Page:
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The CDC reveals if COVID-19 booster shots can protect you from omicron

COVID-19 booster shots can protect you from the omicron variant

SHARE The CDC reveals if COVID-19 booster shots can protect you from omicron
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Microbioligist Ann Gariety sequences COVID-19 samples for variants at the Utah Public Health Laboratory in Taylorsville on Monday, Nov. 29, 2021.

Scott G Winterton, Deseret News

The Centers for Disease Control and Prevention said Monday that all fully vaccinated adults should get their COVID-19 vaccine booster shots to fight off the omicron variant.

  • “Today, CDC is strengthening its recommendation on booster doses for individuals who are 18 years and older,” said Dr. Rochelle Walensky, the CDC director, in a statement. “Everyone ages 18 and older should get a booster shot either when they are six months after their initial Pfizer or Moderna series or 2 months after their initial J&J vaccine.”

Walensky said the omicron variant “emphasizes the importance of vaccination, boosters, and prevention efforts needed to protect against COVID-19.”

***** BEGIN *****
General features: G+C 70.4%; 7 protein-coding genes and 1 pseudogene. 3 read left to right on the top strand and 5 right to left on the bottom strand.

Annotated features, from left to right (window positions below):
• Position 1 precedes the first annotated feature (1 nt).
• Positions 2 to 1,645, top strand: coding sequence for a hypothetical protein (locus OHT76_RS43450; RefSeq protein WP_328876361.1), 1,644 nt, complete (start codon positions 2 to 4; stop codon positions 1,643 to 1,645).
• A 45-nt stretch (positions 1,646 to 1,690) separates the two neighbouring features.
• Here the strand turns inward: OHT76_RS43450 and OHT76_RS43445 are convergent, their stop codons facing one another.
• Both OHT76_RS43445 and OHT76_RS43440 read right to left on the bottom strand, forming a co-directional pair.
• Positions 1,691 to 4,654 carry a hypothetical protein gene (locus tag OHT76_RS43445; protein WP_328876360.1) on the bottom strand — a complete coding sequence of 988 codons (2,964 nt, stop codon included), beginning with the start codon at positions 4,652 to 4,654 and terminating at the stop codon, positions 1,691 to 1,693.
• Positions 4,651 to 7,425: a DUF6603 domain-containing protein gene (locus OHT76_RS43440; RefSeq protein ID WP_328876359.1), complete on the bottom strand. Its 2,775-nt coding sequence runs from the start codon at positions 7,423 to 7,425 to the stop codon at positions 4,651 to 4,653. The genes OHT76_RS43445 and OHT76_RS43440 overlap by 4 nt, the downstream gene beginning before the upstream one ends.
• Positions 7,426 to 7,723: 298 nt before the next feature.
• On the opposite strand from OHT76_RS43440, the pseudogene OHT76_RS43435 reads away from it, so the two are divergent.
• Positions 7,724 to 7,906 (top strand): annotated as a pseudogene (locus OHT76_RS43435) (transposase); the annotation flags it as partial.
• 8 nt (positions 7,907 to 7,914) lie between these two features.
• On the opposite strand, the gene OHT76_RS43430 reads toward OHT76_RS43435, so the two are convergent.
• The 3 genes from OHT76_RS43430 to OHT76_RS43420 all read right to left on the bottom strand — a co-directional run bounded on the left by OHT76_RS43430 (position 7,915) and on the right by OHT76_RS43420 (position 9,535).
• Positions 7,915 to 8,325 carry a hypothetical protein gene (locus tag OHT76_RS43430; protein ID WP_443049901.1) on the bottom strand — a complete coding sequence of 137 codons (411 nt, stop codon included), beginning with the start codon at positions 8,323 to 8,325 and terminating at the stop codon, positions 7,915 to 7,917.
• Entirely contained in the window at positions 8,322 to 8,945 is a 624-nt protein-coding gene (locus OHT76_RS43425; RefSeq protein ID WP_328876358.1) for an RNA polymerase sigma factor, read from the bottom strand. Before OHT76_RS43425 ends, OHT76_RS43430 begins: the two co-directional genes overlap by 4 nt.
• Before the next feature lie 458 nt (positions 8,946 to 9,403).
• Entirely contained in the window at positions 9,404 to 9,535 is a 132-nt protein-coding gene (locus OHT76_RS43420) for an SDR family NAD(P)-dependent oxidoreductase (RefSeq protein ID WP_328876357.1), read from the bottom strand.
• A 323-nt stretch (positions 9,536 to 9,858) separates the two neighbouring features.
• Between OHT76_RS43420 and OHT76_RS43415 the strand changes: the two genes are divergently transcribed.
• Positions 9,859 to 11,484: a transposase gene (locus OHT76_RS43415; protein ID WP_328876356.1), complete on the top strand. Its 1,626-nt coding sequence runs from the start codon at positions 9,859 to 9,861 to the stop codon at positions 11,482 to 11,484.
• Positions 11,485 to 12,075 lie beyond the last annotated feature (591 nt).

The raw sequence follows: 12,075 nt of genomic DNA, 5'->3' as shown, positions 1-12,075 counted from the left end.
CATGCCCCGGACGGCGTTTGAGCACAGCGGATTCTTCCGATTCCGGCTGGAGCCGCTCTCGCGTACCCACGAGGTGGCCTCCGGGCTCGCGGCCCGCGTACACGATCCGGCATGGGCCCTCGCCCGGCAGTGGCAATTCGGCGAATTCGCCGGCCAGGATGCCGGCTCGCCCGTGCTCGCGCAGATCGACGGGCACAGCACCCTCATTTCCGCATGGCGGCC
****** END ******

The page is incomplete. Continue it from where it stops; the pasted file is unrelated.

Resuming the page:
• “I strongly encourage the 47 million adults who are not yet vaccinated to get vaccinated as soon as possible and to vaccinate the children and teens in their families as well because strong immunity will likely prevent serious illness,” she said. “I also want to encourage people to get a COVID-19 test if they are sick. Increased testing will help us identify Omicron quickly.”

Getting the vaccine has proven to be a common tool for staying safe from omicron. Dr. Francis Collins, the director of the National Institutes of Health, told CNN on Sunday that getting the COVID-19 vaccine can protect people best right now.

  • “It also means we need to pay attention to those mitigation strategies that people are just really sick of, like wearing masks while indoors with other people who might not be vaccinated and keeping that social distance issue,” he added. “I know, America — you’re really tired of hearing those things. But the virus is not tired of us. And it’s shapeshifting itself.”

Dr. Eddie Stenehjem, an Intermountain Healthcare infectious diseases physician, told the Deseret News that people shouldn’t be worried yet about the latest coronavirus variant since it will take some time to get more data on it.

  • “At this point, I would tell people not to be scared,” he said.